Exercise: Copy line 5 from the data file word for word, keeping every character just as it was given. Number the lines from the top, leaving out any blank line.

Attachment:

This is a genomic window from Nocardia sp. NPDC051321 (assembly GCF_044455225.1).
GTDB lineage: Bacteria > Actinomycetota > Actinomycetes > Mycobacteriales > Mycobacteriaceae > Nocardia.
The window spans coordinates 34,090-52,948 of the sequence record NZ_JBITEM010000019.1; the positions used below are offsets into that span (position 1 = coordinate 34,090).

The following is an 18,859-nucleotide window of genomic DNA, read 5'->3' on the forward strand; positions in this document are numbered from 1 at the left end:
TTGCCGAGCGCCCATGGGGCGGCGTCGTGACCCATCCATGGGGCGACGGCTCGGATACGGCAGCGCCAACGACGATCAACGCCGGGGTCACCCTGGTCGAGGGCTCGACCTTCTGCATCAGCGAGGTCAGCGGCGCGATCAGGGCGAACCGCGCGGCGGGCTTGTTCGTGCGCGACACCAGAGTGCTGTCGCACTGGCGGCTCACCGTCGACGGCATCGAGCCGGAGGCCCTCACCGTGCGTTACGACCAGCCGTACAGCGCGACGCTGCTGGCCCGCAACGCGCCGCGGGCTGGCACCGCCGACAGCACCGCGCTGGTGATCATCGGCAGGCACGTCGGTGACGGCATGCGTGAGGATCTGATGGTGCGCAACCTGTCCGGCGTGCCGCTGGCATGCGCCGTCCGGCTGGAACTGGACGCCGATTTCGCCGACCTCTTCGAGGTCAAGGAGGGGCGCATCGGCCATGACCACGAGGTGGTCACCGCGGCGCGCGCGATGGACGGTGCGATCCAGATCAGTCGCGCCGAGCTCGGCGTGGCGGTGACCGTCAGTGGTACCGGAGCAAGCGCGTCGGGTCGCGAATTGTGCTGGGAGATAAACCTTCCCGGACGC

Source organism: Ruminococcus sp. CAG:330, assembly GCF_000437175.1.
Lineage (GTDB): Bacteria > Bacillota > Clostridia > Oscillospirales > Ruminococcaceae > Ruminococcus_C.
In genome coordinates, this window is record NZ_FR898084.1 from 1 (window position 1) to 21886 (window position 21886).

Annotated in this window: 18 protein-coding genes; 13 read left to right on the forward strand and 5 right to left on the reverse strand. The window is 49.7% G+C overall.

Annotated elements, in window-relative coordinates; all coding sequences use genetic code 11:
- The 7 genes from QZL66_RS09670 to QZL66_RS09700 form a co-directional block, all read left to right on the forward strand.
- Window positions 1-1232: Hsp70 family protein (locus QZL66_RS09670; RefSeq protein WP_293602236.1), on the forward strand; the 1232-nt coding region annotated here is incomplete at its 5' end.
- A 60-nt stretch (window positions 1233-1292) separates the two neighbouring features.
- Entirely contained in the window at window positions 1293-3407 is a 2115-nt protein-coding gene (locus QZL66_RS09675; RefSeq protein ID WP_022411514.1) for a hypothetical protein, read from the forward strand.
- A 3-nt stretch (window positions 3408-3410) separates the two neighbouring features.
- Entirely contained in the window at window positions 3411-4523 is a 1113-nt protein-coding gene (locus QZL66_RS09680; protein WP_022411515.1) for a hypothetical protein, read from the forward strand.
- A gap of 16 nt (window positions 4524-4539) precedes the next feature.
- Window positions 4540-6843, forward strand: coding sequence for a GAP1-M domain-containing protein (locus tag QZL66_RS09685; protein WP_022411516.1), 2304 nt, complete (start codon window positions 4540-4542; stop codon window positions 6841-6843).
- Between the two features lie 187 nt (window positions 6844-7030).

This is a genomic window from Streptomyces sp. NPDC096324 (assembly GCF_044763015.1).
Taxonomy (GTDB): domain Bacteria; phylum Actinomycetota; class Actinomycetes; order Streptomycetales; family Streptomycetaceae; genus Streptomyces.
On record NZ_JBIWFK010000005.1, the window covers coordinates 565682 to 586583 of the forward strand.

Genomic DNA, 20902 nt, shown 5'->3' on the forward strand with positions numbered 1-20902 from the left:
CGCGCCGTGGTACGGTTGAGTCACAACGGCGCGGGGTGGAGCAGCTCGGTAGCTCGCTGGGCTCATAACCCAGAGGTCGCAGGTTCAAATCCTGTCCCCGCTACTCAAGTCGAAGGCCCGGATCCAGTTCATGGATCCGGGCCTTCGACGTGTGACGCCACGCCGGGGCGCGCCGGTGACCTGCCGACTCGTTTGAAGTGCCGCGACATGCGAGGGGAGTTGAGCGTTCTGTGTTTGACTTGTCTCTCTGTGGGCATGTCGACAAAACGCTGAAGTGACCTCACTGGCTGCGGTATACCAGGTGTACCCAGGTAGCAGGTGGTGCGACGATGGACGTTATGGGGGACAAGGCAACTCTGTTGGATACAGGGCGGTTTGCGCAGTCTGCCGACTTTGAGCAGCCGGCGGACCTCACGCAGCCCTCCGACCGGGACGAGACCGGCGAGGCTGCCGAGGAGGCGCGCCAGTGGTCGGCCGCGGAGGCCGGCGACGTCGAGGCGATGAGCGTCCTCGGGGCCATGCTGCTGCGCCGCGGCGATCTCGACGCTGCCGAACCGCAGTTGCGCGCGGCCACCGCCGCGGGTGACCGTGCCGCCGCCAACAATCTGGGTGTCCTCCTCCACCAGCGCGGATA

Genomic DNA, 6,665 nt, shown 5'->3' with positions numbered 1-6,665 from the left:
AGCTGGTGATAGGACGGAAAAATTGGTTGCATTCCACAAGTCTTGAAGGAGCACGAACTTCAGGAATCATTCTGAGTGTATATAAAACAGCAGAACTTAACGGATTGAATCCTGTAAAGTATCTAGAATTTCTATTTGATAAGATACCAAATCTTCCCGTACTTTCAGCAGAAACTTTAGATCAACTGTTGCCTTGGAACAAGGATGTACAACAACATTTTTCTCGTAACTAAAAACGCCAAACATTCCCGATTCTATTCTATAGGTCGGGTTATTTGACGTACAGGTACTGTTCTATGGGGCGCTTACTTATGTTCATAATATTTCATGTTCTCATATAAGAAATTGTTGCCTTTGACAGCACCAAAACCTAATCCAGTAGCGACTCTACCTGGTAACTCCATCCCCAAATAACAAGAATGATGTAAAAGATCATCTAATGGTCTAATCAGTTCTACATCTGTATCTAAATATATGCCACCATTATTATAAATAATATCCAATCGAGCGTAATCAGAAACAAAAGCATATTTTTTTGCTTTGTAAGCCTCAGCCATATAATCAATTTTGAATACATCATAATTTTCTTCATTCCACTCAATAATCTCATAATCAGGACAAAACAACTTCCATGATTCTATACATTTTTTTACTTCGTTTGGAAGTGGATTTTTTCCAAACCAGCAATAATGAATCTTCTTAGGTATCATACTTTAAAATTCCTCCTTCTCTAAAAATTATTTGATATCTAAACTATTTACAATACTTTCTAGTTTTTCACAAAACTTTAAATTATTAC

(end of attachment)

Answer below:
TTGCCGAGCGCCCATGGGGCGGCGTCGTGACCCATCCATGGGGCGACGGCTCGGATACGGCAGCGCCAACGACGATCAACGCCGGGGTCACCCTGGTCGAGGGCTCGACCTTCTGCATCAGCGAGGTCAGCGGCGCGATCAGGGCGAACCGCGCGGCGGGCTTGTTCGTGCGCGACACCAGAGTGCTGTCGCACTGGCGGCTCACCGTCGACGGCATCGAGCCGGAGGCCCTCACCGTGCGTTACGACCAGCCGTACAGCGCGACGCTGCTGGCCCGCAACGCGCCGCGGGCTGGCACCGCCGACAGCACCGCGCTGGTGATCATCGGCAGGCACGTCGGTGACGGCATGCGTGAGGATCTGATGGTGCGCAACCTGTCCGGCGTGCCGCTGGCATGCGCCGTCCGGCTGGAACTGGACGCCGATTTCGCCGACCTCTTCGAGGTCAAGGAGGGGCGCATCGGCCATGACCACGAGGTGGTCACCGCGGCGCGCGCGATGGACGGTGCGATCCAGATCAGTCGCGCCGAGCTCGGCGTGGCGGTGACCGTCAGTGGTACCGGAGCAAGCGCGTCGGGTCGCGAATTGTGCTGGGAGATAAACCTTCCCGGACGC